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Class Acts: Bryan Clay and Jenny Meadows
July 4, 2012Posted by on
The American and British Olympic selection systems are vastly different. Those who finish in the top three at the U.S. Olympic Trials, provided they had met the “A” standard in their events, are automatically selected. It is a no-nonsense, cutthroat method that leaves no room for appeal. The British model is a lot more complex. Prospective athletes still compete at the U.K. Olympic Trials, but there is plenty of room for subjective selections. Those who had met the “A” standard, even in meets outside of the U.K. Trials, have the upper hand.
The Americans have considerable depth of talent, so perhaps an unforgiving approach is ideal. The British, in contrast, have a smaller pool of available athletes. The two systems, although imperfect, seem properly suitable for the two countries.
Bryan Clay, the defending decathlon champion from Beijing, bungled the sprint hurdles and the discus events at the U.S. Trials. Clay finished in 12th place, his points total was considerably less than the “A” standard. He has not met the Olympic benchmark prior to Eugene.
Jenny Meadows‘ case is similar. Meadows is an 800m bronze medalist from the 2009 World Championships and the reigning European Indoor Champion. Although she had run the required “A” standard, Meadows was left out of the final lineup for Team GB, having missed the U.K. Trials and the European Championships due to injury. The British selectors chose the up an coming Lynsey Sharpinstead, despite having only “B” standard credentials.
Following Clay’s shock exit from Olympic contention, track fans clamored for Clay to complete an “A” standard decathlon. The loyal fans reasoned that the Olympic qualifying window extends up to 8 July, whereas the USATF’s self-imposed deadline is the end of each particular event.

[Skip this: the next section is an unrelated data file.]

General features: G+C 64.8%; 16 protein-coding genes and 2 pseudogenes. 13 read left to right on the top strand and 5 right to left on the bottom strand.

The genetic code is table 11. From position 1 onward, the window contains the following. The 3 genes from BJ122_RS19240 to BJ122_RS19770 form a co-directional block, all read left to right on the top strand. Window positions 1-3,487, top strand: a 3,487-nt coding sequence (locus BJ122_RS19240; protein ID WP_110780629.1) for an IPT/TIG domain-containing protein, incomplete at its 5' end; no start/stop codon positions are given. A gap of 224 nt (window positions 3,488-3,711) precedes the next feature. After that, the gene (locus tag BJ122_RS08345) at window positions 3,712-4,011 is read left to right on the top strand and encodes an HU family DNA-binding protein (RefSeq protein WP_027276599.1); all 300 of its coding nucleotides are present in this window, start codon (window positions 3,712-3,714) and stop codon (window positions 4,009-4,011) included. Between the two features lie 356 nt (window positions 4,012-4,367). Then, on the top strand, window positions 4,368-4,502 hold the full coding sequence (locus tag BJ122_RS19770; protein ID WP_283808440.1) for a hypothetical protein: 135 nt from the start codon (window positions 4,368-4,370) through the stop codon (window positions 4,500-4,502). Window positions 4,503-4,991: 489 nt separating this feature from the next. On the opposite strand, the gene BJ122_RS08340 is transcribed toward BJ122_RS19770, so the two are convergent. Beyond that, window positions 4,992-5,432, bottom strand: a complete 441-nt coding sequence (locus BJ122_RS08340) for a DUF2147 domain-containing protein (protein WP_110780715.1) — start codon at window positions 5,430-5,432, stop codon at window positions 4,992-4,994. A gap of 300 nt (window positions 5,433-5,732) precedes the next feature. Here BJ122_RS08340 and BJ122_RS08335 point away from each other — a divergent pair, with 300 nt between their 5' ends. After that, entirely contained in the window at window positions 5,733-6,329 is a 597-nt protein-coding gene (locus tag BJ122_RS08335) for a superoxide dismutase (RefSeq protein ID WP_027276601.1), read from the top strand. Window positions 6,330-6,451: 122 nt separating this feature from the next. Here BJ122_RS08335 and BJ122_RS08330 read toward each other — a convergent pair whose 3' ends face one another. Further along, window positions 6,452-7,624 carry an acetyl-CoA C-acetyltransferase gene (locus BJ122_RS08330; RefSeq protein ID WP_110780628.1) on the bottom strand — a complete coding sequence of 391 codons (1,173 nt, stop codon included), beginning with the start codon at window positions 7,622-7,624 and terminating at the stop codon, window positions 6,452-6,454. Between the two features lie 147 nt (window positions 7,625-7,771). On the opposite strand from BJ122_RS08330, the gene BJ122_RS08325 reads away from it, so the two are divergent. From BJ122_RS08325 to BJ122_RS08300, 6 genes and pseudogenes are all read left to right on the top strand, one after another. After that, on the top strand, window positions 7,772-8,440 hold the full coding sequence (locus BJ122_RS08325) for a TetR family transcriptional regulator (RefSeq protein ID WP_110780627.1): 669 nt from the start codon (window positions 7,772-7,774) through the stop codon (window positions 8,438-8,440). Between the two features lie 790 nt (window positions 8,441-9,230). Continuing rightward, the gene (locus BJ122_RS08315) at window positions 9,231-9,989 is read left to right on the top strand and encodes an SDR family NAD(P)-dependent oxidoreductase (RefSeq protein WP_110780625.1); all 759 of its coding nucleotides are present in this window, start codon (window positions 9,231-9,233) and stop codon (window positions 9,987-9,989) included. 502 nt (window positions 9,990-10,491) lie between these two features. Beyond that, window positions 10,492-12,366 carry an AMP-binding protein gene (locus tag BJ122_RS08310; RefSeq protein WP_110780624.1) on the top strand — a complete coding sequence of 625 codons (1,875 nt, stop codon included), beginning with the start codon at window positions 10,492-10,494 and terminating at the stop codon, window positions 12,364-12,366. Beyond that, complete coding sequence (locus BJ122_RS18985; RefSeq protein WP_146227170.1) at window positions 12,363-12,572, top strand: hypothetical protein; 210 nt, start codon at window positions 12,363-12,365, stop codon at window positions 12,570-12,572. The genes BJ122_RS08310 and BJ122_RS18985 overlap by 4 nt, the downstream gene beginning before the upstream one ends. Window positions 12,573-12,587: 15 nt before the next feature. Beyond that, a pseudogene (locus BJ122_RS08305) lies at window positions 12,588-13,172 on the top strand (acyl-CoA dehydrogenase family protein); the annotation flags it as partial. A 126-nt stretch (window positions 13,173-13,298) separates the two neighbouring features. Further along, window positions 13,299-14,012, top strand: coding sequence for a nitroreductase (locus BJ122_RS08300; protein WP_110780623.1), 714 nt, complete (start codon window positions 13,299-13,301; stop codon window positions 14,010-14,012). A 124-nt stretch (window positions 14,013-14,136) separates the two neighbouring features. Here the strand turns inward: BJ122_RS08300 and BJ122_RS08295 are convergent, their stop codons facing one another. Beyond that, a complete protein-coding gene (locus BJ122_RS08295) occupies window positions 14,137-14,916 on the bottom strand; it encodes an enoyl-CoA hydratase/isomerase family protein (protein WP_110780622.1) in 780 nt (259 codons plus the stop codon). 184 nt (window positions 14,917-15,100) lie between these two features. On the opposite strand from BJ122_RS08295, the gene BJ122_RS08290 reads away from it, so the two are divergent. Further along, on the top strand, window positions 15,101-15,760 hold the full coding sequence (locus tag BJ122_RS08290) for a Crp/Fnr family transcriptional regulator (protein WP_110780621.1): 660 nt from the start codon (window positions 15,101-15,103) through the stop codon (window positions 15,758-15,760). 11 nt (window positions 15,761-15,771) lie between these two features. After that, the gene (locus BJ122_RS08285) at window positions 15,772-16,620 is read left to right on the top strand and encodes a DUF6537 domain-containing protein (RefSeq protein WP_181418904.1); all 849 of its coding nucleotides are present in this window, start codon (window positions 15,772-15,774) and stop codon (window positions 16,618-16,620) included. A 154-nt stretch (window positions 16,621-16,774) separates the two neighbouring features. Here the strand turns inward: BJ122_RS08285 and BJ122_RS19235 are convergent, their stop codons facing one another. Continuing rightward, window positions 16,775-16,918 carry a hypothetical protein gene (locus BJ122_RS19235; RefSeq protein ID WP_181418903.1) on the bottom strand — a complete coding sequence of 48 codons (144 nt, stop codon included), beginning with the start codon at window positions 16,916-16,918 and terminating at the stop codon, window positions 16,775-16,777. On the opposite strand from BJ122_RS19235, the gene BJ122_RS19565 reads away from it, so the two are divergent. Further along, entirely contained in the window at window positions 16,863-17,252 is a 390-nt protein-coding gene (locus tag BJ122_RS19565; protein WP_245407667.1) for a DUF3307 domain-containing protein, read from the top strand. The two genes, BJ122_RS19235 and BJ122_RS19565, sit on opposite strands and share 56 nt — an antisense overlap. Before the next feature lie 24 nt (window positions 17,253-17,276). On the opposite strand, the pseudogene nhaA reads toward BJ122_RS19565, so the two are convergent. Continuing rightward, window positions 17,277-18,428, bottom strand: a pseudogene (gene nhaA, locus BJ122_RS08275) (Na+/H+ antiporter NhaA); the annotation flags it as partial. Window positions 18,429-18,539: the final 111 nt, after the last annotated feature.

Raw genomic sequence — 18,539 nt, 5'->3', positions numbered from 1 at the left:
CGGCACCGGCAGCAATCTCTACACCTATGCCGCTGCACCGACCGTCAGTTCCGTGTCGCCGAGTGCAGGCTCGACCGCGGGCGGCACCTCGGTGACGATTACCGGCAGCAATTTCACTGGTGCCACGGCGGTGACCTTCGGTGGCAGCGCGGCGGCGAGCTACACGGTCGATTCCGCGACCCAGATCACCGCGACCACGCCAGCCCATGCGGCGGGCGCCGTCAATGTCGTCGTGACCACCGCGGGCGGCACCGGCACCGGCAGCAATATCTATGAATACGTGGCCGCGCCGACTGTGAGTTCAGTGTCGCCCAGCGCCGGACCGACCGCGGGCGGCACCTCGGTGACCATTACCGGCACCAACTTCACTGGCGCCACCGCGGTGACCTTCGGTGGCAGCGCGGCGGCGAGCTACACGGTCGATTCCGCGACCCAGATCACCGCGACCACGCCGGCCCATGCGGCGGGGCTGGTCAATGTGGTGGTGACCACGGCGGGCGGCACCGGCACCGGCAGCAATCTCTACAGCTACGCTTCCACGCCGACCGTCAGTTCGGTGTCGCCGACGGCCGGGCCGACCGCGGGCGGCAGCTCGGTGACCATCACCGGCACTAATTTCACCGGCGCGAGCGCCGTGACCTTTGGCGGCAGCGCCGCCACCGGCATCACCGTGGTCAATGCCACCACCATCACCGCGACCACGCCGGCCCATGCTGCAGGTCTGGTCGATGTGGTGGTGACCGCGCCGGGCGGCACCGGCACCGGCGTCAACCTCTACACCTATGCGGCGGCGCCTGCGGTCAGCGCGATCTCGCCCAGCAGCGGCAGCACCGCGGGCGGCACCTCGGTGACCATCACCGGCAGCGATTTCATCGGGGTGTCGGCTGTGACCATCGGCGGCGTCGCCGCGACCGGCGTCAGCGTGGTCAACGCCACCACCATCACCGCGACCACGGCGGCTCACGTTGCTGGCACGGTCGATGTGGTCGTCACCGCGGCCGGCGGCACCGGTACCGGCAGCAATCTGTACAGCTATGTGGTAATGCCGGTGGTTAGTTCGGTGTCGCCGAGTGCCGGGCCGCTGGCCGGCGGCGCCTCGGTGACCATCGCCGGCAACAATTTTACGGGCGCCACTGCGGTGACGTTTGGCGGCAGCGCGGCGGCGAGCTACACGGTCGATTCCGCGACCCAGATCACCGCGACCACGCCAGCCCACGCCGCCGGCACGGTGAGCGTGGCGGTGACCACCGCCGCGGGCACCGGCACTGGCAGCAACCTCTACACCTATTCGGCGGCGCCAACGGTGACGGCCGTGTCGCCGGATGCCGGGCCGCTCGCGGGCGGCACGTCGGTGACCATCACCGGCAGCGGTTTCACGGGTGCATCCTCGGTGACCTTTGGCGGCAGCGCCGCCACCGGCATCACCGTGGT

Clay, in a statement posted at the USATF website, chose to stick with the rules:
“My love of the sport compels me to preserve its integrity… Though it pains me, I believe that the USATF Committee’s decision to take only two decathletes to London is the right one. Ultimately, it is in the best interest of the sport to keep the integrity of the rules in place, and to support and uphold the decisions of the USATF Committee.”
Meadows could have lodged an appeal for her inclusion. Since “B” standard athletes could only be sent if there are no “A” standard athletes in the lineup, a favorable ruling would drop the 21-year old Sharp out of the Olympic Games. In a BBC interview, Meadows said:
“I find it difficult [to appeal] the selection. Usually three ‘A’ standard runners are selected and there are currently four of us. So for me to appeal I would basically deselect Lynsey and I haven’t got the heart to do that.”
The Beijing Olympics could have been Clay’s (32) and Meadows’ (31) last chance to compete at the quadrennial event. Despite the desire to represent their respective countries in the Olympics, the two acted selflessly in respect for the integrity of the sport and for a fellow athlete. In a sport where drug cheats cast a dark shadow, these acts of fair play, sportsmanship, and commendable conduct truly stand out.
I salute Bryan Clay and Jenny Meadows for being class acts.